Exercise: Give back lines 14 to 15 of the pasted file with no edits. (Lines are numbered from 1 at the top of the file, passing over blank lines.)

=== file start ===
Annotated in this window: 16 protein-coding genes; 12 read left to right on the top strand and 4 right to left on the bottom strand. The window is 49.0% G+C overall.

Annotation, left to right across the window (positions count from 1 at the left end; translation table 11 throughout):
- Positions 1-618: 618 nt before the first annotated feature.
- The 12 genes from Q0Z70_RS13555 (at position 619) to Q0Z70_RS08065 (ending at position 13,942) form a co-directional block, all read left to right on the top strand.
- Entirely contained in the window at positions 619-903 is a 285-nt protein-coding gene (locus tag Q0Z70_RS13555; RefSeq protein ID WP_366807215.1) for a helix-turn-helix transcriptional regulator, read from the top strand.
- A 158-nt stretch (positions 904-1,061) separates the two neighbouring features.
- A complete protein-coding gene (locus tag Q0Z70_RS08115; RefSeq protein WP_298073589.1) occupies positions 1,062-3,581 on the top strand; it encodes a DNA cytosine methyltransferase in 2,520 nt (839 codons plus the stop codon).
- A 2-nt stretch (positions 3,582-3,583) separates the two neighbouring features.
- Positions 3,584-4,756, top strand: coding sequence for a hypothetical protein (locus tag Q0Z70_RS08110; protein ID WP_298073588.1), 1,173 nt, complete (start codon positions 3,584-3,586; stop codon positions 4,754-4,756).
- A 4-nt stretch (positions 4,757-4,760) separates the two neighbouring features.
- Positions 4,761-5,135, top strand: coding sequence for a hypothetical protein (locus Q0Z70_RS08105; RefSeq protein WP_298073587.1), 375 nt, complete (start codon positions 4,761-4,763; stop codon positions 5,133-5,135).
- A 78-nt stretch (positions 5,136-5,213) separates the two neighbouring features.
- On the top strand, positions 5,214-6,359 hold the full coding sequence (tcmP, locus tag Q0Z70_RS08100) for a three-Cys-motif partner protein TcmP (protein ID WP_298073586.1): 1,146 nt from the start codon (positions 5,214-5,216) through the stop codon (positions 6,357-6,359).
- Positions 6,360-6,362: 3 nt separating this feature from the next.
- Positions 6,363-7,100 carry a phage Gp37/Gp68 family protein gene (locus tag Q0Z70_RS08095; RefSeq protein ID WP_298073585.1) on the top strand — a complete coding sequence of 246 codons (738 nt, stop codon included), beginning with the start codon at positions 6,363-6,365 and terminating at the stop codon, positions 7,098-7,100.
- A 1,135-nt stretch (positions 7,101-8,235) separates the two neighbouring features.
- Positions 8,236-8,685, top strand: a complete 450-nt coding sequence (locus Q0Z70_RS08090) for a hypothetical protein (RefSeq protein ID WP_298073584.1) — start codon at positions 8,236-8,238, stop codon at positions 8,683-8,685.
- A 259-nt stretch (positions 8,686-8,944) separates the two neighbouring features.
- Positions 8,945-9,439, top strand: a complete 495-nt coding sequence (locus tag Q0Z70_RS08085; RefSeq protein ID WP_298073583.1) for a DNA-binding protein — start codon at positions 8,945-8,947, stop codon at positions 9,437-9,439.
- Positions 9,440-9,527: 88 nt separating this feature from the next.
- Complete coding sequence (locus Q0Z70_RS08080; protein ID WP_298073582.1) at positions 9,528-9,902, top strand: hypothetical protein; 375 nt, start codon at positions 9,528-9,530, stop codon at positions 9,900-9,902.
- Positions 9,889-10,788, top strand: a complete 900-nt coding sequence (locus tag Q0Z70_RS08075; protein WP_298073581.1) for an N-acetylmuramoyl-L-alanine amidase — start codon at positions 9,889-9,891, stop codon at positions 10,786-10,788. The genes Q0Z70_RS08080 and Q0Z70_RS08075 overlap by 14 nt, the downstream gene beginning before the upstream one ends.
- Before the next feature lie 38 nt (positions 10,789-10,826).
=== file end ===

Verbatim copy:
- Positions 6,360-6,362: 3 nt separating this feature from the next.
- Positions 6,363-7,100 carry a phage Gp37/Gp68 family protein gene (locus tag Q0Z70_RS08095; RefSeq protein ID WP_298073585.1) on the top strand — a complete coding sequence of 246 codons (738 nt, stop codon included), beginning with the start codon at positions 6,363-6,365 and terminating at the stop codon, positions 7,098-7,100.